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Re: [dm-devel] [PATCH v3 0/4] dm-replicator: introduce new remote replication target



On Tue, 2009-12-01 at 17:41 +0100, Lars Marowsky-Bree wrote:
> On 2009-12-01T17:05:03, heinzm redhat com wrote:
> 
> > * 3rd version of patch series (dated Oct 23 2009) *
> > 
> > Reworked to allow for Build after each single patch has been applied.
> 
> Hi Heinz, have you considered a git tree? Might make it easier to review
> changes.

Hi Lars,

got an internal one but no public git so far.

> 
> > This is a series of 4 patches introducing the device-mapper remote
> > data replication target "dm-replicator" to kernel 2.6.
> > 
> > Userspace support for remote data replication will be in
> > a future LVM2 version.
> 
> Is there any code available for testing this yet?

Zdenek's patches for lvm2 on lvm-devel.
If you want to at the dm level, I can send you test scripts to create
test LVs and utiluze them as devices for the replicator.

> 
> > The target supports disaster recovery by replicating groups of active
> > mapped devices (ie. receiving io from applications) to one or more
> > remote sites to paired groups of equally sized passive block devices
> > (ie. no application access). Synchronous, asynchronous replication
> > (with fallbehind settings) and temporary downtime of transports
> > are supported.
> 
> How is resync handled - peer-to-peer or relayed via the master?

All io activity is driven by the master in this initial version.
Ie. resync happens with the primary site as the source for all the
remote ones.

>  
> 
> What about device failures / IO errors at the sites?

The replication log retries until the administrator decides to drop the
broken devices. Requirement is to have at least RAID1 in a storage
appliance remotely. It would work w/o such resilience though.

> 
> > It utilizes a replication log to ensure write ordering fidelity for
> > the whole group of replicated devices, hence allowing for consistent
> > recovery after failover of arbitrary applications
> > (eg. DBMS utilizing N > 1 devices).
> 
> Write ordering is not guaranteed across different file systems / block
> devices today; so no DBMS actually requires this. What is the benefit?

W/o replication at the block level, no application needs it because a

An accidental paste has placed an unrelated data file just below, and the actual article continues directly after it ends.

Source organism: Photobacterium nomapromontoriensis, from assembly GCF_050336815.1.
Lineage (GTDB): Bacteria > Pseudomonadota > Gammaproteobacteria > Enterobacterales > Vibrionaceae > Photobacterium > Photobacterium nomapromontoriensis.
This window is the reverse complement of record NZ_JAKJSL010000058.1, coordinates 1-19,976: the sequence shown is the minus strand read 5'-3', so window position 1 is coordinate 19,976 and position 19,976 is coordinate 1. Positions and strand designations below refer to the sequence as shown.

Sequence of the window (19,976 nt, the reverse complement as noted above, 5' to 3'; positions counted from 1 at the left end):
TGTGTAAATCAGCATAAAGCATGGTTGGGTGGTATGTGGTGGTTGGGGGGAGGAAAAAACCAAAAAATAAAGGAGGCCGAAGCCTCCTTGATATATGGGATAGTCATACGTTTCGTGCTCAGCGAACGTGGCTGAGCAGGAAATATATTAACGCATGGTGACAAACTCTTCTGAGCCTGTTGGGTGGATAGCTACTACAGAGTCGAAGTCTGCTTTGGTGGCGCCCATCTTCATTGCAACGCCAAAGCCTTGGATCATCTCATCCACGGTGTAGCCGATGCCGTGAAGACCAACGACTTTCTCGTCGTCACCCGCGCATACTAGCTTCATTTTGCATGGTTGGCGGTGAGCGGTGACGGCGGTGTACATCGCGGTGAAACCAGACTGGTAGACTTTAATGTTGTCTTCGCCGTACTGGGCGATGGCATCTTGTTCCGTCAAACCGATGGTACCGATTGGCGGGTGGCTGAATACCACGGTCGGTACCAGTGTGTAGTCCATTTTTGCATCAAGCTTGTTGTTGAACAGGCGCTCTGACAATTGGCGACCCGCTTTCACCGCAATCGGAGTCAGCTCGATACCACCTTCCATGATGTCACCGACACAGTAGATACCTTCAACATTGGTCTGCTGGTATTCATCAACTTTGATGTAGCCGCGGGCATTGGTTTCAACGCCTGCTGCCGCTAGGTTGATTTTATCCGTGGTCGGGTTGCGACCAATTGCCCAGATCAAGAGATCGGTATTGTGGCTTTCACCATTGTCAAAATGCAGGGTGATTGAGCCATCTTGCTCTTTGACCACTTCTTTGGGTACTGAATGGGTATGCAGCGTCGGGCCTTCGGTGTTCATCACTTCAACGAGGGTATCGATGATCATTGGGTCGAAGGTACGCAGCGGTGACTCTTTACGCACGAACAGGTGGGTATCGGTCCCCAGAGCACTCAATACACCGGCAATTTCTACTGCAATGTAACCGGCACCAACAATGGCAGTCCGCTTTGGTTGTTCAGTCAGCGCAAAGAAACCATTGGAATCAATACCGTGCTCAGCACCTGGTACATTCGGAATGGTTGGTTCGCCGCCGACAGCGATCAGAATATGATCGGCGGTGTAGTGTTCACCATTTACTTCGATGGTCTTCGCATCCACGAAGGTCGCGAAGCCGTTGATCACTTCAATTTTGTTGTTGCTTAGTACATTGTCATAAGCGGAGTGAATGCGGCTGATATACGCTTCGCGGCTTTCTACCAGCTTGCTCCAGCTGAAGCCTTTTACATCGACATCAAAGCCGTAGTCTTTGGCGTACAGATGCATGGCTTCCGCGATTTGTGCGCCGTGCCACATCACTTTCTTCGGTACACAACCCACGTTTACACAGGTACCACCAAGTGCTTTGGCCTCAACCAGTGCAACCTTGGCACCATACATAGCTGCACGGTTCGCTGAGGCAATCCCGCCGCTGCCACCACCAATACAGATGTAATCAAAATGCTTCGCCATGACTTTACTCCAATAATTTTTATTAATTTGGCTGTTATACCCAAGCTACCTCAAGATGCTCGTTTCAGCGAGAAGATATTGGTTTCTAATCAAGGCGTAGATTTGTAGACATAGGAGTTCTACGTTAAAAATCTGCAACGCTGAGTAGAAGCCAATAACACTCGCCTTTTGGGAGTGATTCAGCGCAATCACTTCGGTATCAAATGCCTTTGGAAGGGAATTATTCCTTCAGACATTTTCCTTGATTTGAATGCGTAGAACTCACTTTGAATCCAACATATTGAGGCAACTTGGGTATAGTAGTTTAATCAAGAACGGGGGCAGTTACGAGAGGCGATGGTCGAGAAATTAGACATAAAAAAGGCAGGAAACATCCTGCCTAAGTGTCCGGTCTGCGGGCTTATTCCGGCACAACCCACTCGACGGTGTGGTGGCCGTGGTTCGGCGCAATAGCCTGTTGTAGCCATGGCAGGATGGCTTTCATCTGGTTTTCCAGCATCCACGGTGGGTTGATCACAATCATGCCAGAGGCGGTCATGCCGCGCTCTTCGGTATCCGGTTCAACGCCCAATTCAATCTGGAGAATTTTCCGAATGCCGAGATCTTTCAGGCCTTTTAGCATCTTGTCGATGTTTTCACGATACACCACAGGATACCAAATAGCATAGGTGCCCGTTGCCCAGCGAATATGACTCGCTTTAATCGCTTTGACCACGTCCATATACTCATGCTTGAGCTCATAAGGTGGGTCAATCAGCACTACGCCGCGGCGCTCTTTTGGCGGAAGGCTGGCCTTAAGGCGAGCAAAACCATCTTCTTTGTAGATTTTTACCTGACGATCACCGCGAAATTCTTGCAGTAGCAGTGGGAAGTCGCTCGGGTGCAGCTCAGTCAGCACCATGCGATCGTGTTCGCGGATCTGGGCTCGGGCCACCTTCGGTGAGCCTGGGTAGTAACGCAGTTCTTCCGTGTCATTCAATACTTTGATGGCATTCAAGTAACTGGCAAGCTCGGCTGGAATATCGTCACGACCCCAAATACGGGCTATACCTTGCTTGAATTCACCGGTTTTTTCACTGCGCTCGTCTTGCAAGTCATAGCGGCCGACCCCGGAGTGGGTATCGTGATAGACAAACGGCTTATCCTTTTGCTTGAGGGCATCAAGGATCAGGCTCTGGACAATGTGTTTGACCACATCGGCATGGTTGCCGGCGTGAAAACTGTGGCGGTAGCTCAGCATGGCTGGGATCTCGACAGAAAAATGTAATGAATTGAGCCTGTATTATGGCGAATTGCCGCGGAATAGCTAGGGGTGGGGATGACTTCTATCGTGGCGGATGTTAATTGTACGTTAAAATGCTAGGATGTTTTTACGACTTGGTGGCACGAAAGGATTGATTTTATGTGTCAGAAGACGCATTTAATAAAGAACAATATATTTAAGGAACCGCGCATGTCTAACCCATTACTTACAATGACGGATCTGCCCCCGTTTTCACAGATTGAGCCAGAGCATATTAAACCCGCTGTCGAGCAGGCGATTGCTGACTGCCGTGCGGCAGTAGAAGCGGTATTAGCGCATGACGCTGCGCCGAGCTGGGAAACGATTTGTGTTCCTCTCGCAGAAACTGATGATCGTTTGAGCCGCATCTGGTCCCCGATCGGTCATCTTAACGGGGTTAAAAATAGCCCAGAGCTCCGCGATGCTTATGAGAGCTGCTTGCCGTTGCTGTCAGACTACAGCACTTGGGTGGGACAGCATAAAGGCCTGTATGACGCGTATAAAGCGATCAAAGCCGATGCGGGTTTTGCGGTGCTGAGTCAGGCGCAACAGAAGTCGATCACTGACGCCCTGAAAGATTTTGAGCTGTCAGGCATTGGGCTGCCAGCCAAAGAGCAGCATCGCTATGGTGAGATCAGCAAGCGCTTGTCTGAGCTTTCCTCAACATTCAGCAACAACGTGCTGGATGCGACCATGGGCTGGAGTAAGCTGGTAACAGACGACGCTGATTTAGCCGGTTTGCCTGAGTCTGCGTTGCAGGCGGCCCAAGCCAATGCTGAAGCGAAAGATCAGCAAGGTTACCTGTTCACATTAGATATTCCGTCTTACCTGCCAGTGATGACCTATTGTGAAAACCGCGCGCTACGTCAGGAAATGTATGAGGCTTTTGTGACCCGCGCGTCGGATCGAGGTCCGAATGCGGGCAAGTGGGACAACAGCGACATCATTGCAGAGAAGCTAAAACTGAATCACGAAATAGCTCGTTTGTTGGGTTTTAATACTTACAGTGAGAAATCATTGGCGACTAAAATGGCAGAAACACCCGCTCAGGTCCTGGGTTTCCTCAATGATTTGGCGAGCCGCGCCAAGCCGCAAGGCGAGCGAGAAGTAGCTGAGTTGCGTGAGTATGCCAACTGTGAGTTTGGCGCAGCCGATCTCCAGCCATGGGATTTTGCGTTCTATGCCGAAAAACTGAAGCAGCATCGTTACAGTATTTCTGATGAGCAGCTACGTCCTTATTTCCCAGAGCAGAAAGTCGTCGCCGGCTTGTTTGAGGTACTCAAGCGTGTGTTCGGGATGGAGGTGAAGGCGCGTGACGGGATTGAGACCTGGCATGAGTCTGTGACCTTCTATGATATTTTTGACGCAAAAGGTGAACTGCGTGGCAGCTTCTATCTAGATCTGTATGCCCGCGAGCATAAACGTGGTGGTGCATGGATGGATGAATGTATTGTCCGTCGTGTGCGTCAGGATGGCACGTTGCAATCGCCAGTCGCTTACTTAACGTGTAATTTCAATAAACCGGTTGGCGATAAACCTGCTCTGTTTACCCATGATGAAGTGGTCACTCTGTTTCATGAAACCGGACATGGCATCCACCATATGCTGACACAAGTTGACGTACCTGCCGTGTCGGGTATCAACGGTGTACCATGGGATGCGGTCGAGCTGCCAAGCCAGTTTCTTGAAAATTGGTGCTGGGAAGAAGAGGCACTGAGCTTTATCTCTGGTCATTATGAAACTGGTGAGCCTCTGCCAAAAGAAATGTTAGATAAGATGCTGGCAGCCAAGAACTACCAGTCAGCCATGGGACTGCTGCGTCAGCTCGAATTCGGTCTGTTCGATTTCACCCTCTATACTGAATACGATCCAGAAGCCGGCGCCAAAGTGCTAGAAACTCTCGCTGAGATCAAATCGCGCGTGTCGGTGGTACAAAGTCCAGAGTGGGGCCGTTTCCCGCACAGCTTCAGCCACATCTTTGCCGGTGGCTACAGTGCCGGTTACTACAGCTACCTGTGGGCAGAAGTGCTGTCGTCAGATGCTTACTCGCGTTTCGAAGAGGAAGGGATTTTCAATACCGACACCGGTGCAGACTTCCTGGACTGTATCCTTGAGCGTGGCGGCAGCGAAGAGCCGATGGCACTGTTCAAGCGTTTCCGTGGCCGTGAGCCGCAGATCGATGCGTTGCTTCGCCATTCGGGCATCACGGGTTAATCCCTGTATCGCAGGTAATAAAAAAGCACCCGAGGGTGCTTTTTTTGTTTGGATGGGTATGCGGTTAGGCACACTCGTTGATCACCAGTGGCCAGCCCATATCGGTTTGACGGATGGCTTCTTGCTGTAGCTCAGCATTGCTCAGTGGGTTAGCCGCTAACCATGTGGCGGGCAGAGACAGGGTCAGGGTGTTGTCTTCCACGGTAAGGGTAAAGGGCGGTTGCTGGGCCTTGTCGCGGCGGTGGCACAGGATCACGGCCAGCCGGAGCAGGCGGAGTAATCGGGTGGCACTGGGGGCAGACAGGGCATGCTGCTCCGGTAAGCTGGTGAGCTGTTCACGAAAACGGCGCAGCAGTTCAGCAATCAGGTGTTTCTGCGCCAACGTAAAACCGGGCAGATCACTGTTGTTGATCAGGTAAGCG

local flush will do at application consistency points. With replication,
we only have data sets corresponding to such consistency points in the
log as sequentially ordered entries. In order to allow for application
recovery in remote sites, we need to ensure write-ordering so that any
data commits will follow the data. Otherwise we'd end up with finding a
commit record remotely but not the full data set commited by it, hence
causing data corruption.

> 
> What kind of reordering on a per-device basis is allowed via this
> infrastructure at each site? (drbd has logic to detect implicit write
> dependencies to allow peers to optimize local IO.)

No reordering allowed so far. Any such write dependency optimization is
subject to another replication log handler implentation which could
potentially take advantage of given DRBD logic. Surely we've got
optimization potential...

> 
> > A "blockdev" site link module implements block devices access to all remote
> > devices, ie. all devices exposed via the Linux block device layer
> > (eg. iSCSI, FC).
> 
> > Again, other eg. network type transport site link handlers may
> > follow as plugins.
> 
> How is all of this actually configured and used?

Via the above mentioned LVM2 patches.
Ie. lvm command extensions.

> 
> > Please review for upstream inclusion.
> 
> Should this not be Cc'ed to LKML if you aim for upstream inclusion? I
> actually would expect that most of the criticism of drbd's inclusion
> would also apply here, no? (With the added point that dm-replicator does
> not actually have any users yet.)

We have a series of patches to sort out basic issues on dm-devel.
The usual process is, that agk as the subsystem maintainer integrates
and upstreams it.

Regards,
Heinz

> 
> 
> Regards,
>     Lars
> 


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